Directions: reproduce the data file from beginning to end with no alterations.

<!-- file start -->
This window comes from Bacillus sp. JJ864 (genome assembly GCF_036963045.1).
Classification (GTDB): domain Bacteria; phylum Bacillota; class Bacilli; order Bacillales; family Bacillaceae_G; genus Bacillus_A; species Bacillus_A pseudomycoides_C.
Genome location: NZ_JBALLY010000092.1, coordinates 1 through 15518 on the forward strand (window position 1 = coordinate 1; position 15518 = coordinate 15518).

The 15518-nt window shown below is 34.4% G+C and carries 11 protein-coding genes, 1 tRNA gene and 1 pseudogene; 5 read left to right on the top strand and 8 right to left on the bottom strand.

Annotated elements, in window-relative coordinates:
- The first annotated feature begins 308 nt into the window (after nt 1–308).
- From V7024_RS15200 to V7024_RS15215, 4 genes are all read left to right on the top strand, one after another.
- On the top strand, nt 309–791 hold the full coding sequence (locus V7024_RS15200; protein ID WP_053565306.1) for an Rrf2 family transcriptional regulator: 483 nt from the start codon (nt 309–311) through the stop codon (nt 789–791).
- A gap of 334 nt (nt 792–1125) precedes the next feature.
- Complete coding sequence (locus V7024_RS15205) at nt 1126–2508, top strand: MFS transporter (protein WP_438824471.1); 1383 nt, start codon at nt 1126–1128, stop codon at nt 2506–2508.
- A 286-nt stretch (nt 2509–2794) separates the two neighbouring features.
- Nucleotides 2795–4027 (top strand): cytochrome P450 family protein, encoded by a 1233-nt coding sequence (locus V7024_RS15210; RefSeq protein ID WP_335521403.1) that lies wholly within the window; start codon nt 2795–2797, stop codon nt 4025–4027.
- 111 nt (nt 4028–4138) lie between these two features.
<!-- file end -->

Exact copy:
This window comes from Bacillus sp. JJ864 (genome assembly GCF_036963045.1).
Classification (GTDB): domain Bacteria; phylum Bacillota; class Bacilli; order Bacillales; family Bacillaceae_G; genus Bacillus_A; species Bacillus_A pseudomycoides_C.
Genome location: NZ_JBALLY010000092.1, coordinates 1 through 15518 on the forward strand (window position 1 = coordinate 1; position 15518 = coordinate 15518).

The 15518-nt window shown below is 34.4% G+C and carries 11 protein-coding genes, 1 tRNA gene and 1 pseudogene; 5 read left to right on the top strand and 8 right to left on the bottom strand.

Annotated elements, in window-relative coordinates:
- The first annotated feature begins 308 nt into the window (after nt 1–308).
- From V7024_RS15200 to V7024_RS15215, 4 genes are all read left to right on the top strand, one after another.
- On the top strand, nt 309–791 hold the full coding sequence (locus V7024_RS15200; protein ID WP_053565306.1) for an Rrf2 family transcriptional regulator: 483 nt from the start codon (nt 309–311) through the stop codon (nt 789–791).
- A gap of 334 nt (nt 792–1125) precedes the next feature.
- Complete coding sequence (locus V7024_RS15205) at nt 1126–2508, top strand: MFS transporter (protein WP_438824471.1); 1383 nt, start codon at nt 1126–1128, stop codon at nt 2506–2508.
- A 286-nt stretch (nt 2509–2794) separates the two neighbouring features.
- Nucleotides 2795–4027 (top strand): cytochrome P450 family protein, encoded by a 1233-nt coding sequence (locus V7024_RS15210; RefSeq protein ID WP_335521403.1) that lies wholly within the window; start codon nt 2795–2797, stop codon nt 4025–4027.
- 111 nt (nt 4028–4138) lie between these two features.